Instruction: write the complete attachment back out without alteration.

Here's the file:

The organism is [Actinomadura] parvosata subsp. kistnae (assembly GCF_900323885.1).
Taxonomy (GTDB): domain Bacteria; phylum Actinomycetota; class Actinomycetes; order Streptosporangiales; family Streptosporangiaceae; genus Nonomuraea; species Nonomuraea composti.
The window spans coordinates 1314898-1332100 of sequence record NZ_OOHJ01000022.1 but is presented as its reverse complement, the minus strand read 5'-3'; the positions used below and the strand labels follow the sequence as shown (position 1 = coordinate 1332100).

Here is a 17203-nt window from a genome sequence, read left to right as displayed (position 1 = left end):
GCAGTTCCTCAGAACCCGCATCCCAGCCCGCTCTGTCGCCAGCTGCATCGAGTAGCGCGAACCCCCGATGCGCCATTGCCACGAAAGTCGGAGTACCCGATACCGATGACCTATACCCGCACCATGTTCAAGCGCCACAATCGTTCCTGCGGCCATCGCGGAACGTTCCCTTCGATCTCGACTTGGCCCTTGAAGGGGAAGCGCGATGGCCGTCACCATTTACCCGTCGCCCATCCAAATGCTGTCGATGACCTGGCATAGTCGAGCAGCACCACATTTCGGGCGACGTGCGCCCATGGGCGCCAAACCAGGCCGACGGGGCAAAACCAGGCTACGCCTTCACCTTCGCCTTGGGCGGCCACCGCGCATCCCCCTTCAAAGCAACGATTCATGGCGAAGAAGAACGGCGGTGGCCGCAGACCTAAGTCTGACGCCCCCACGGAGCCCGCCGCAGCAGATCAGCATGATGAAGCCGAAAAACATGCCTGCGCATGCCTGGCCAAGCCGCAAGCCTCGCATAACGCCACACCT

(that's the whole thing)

The organism is [Actinomadura] parvosata subsp. kistnae (assembly GCF_900323885.1).
Taxonomy (GTDB): domain Bacteria; phylum Actinomycetota; class Actinomycetes; order Streptosporangiales; family Streptosporangiaceae; genus Nonomuraea; species Nonomuraea composti.
The window spans coordinates 1314898-1332100 of sequence record NZ_OOHJ01000022.1 but is presented as its reverse complement, the minus strand read 5'-3'; the positions used below and the strand labels follow the sequence as shown (position 1 = coordinate 1332100).

Here is a 17203-nt window from a genome sequence, read left to right as displayed (position 1 = left end):
GCAGTTCCTCAGAACCCGCATCCCAGCCCGCTCTGTCGCCAGCTGCATCGAGTAGCGCGAACCCCCGATGCGCCATTGCCACGAAAGTCGGAGTACCCGATACCGATGACCTATACCCGCACCATGTTCAAGCGCCACAATCGTTCCTGCGGCCATCGCGGAACGTTCCCTTCGATCTCGACTTGGCCCTTGAAGGGGAAGCGCGATGGCCGTCACCATTTACCCGTCGCCCATCCAAATGCTGTCGATGACCTGGCATAGTCGAGCAGCACCACATTTCGGGCGACGTGCGCCCATGGGCGCCAAACCAGGCCGACGGGGCAAAACCAGGCTACGCCTTCACCTTCGCCTTGGGCGGCCACCGCGCATCCCCCTTCAAAGCAACGATTCATGGCGAAGAAGAACGGCGGTGGCCGCAGACCTAAGTCTGACGCCCCCACGGAGCCCGCCGCAGCAGATCAGCATGATGAAGCCGAAAAACATGCCTGCGCATGCCTGGCCAAGCCGCAAGCCTCGCATAACGCCACACCT